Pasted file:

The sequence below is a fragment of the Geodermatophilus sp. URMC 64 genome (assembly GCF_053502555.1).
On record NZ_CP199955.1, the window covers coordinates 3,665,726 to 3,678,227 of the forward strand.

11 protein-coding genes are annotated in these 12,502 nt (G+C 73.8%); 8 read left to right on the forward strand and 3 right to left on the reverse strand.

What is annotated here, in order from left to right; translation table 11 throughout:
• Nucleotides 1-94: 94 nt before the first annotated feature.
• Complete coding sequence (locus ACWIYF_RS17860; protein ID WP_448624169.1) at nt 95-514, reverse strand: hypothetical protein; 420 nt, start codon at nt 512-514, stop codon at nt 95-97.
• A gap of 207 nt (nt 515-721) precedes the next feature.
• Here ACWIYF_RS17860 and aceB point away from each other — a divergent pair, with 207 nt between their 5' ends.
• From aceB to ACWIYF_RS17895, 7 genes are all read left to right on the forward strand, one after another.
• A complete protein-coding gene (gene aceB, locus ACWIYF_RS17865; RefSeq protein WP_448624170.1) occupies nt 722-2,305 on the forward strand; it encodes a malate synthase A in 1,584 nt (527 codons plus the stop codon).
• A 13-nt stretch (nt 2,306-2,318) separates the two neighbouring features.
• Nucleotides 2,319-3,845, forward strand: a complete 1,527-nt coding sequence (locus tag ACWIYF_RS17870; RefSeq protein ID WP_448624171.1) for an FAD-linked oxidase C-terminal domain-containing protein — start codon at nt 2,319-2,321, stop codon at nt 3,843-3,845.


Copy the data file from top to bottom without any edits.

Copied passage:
The sequence below is a fragment of the Geodermatophilus sp. URMC 64 genome (assembly GCF_053502555.1).
On record NZ_CP199955.1, the window covers coordinates 3,665,726 to 3,678,227 of the forward strand.

11 protein-coding genes are annotated in these 12,502 nt (G+C 73.8%); 8 read left to right on the forward strand and 3 right to left on the reverse strand.

What is annotated here, in order from left to right; translation table 11 throughout:
• Nucleotides 1-94: 94 nt before the first annotated feature.
• Complete coding sequence (locus ACWIYF_RS17860; protein ID WP_448624169.1) at nt 95-514, reverse strand: hypothetical protein; 420 nt, start codon at nt 512-514, stop codon at nt 95-97.
• A gap of 207 nt (nt 515-721) precedes the next feature.
• Here ACWIYF_RS17860 and aceB point away from each other — a divergent pair, with 207 nt between their 5' ends.
• From aceB to ACWIYF_RS17895, 7 genes are all read left to right on the forward strand, one after another.
• A complete protein-coding gene (gene aceB, locus ACWIYF_RS17865; RefSeq protein WP_448624170.1) occupies nt 722-2,305 on the forward strand; it encodes a malate synthase A in 1,584 nt (527 codons plus the stop codon).
• A 13-nt stretch (nt 2,306-2,318) separates the two neighbouring features.
• Nucleotides 2,319-3,845, forward strand: a complete 1,527-nt coding sequence (locus tag ACWIYF_RS17870; RefSeq protein ID WP_448624171.1) for an FAD-linked oxidase C-terminal domain-containing protein — start codon at nt 2,319-2,321, stop codon at nt 3,843-3,845.